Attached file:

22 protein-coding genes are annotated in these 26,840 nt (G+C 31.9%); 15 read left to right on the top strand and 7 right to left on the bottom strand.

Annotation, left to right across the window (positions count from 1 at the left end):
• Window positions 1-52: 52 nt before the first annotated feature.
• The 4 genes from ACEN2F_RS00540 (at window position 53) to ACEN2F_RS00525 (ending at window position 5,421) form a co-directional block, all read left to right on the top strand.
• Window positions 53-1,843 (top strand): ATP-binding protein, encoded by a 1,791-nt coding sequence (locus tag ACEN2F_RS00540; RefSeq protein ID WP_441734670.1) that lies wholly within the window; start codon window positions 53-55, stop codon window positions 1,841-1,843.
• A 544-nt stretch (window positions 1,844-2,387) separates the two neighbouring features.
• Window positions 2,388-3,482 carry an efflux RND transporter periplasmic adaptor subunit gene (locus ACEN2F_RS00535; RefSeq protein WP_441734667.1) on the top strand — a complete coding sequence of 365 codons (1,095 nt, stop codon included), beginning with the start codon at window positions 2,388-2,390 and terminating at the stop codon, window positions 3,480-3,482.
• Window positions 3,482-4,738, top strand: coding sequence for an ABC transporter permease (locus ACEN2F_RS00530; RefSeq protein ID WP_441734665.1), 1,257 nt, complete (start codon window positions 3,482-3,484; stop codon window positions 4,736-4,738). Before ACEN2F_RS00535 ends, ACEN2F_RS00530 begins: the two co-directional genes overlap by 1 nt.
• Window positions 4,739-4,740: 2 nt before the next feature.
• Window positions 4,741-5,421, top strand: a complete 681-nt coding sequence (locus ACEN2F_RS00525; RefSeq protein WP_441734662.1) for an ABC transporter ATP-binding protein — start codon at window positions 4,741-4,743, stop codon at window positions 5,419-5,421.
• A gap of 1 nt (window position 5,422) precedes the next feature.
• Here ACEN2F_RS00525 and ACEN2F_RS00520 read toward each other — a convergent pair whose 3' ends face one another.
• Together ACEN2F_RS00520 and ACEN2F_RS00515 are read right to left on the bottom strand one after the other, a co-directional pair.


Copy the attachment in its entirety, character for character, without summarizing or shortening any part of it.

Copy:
22 protein-coding genes are annotated in these 26,840 nt (G+C 31.9%); 15 read left to right on the top strand and 7 right to left on the bottom strand.

Annotation, left to right across the window (positions count from 1 at the left end):
• Window positions 1-52: 52 nt before the first annotated feature.
• The 4 genes from ACEN2F_RS00540 (at window position 53) to ACEN2F_RS00525 (ending at window position 5,421) form a co-directional block, all read left to right on the top strand.
• Window positions 53-1,843 (top strand): ATP-binding protein, encoded by a 1,791-nt coding sequence (locus tag ACEN2F_RS00540; RefSeq protein ID WP_441734670.1) that lies wholly within the window; start codon window positions 53-55, stop codon window positions 1,841-1,843.
• A 544-nt stretch (window positions 1,844-2,387) separates the two neighbouring features.
• Window positions 2,388-3,482 carry an efflux RND transporter periplasmic adaptor subunit gene (locus ACEN2F_RS00535; RefSeq protein WP_441734667.1) on the top strand — a complete coding sequence of 365 codons (1,095 nt, stop codon included), beginning with the start codon at window positions 2,388-2,390 and terminating at the stop codon, window positions 3,480-3,482.
• Window positions 3,482-4,738, top strand: coding sequence for an ABC transporter permease (locus ACEN2F_RS00530; RefSeq protein ID WP_441734665.1), 1,257 nt, complete (start codon window positions 3,482-3,484; stop codon window positions 4,736-4,738). Before ACEN2F_RS00535 ends, ACEN2F_RS00530 begins: the two co-directional genes overlap by 1 nt.
• Window positions 4,739-4,740: 2 nt before the next feature.
• Window positions 4,741-5,421, top strand: a complete 681-nt coding sequence (locus ACEN2F_RS00525; RefSeq protein WP_441734662.1) for an ABC transporter ATP-binding protein — start codon at window positions 4,741-4,743, stop codon at window positions 5,419-5,421.
• A gap of 1 nt (window position 5,422) precedes the next feature.
• Here ACEN2F_RS00525 and ACEN2F_RS00520 read toward each other — a convergent pair whose 3' ends face one another.
• Together ACEN2F_RS00520 and ACEN2F_RS00515 are read right to left on the bottom strand one after the other, a co-directional pair.